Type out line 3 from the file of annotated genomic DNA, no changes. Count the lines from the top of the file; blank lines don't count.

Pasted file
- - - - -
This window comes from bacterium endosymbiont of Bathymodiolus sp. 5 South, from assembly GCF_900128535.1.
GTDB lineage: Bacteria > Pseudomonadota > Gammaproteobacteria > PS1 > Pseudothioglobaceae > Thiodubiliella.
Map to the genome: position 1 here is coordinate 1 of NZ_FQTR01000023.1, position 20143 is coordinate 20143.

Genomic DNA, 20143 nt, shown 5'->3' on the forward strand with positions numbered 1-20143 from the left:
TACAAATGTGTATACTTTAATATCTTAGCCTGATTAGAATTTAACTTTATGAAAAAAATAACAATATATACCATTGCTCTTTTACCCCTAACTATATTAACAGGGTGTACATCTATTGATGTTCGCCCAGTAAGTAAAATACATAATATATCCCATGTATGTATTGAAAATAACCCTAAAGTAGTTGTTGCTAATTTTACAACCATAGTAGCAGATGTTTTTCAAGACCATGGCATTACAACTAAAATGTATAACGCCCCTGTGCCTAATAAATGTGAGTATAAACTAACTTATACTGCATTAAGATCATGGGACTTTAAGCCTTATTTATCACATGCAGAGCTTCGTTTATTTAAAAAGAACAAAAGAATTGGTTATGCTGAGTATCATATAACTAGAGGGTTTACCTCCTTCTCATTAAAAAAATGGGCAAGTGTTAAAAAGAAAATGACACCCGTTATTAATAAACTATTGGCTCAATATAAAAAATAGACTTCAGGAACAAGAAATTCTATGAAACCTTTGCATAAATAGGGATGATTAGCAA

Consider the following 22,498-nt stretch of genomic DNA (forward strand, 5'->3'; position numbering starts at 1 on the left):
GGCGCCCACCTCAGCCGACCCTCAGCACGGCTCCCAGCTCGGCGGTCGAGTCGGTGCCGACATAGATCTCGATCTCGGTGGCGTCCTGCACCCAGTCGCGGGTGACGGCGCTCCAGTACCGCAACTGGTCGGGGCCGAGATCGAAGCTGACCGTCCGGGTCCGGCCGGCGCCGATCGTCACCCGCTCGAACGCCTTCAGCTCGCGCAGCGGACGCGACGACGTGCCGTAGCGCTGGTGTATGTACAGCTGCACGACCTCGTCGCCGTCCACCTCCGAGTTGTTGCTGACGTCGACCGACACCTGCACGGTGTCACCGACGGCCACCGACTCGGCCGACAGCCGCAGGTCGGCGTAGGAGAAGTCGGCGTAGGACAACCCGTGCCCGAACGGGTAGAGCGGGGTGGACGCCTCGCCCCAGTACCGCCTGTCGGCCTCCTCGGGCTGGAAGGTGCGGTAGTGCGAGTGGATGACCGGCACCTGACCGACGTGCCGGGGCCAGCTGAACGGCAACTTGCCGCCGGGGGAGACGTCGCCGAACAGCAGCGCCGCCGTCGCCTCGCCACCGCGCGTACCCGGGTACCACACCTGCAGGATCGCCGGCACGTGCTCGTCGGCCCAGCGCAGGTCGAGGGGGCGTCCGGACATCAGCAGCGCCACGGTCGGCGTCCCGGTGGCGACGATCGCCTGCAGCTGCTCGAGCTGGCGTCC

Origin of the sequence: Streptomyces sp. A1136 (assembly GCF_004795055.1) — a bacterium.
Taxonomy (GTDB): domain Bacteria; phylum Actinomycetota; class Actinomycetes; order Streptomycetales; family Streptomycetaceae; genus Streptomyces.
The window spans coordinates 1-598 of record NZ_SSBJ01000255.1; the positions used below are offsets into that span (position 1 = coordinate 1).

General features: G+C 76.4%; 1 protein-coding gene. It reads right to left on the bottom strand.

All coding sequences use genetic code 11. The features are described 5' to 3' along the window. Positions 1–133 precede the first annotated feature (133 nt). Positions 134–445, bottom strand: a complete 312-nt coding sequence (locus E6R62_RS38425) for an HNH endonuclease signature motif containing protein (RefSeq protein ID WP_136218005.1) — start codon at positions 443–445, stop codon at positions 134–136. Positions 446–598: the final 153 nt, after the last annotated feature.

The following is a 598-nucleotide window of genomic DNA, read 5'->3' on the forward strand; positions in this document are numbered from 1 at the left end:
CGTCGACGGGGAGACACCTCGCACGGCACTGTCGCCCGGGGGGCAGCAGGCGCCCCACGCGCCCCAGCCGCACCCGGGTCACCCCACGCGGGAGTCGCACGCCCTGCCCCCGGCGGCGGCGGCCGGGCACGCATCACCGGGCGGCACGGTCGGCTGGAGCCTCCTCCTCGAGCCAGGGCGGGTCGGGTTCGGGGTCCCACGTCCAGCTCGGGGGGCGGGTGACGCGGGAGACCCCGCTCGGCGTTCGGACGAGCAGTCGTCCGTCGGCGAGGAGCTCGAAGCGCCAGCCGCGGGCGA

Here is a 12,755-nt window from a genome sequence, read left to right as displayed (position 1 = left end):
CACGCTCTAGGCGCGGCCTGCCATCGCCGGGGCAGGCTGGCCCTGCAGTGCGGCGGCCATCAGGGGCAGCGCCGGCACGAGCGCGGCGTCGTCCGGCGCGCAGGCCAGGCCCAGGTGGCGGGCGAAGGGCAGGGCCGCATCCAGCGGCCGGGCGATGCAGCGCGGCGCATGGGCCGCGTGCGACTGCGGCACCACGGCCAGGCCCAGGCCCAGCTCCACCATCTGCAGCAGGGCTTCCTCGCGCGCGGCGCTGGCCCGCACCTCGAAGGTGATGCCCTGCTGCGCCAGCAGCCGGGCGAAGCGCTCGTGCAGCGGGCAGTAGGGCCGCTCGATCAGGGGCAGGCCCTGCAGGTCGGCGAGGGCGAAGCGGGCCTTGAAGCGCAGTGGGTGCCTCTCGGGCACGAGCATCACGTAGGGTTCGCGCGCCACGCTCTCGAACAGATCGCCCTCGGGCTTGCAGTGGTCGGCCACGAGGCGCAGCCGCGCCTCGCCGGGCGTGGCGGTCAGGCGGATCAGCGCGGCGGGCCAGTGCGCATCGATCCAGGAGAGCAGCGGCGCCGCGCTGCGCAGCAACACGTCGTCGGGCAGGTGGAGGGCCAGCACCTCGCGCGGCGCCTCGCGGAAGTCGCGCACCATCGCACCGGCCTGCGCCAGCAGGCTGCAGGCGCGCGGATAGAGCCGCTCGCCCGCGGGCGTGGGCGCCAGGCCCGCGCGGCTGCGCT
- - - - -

Map to the genome: position 1 here is coordinate 1 of NZ_FQTR01000023.1, position 20143 is coordinate 20143.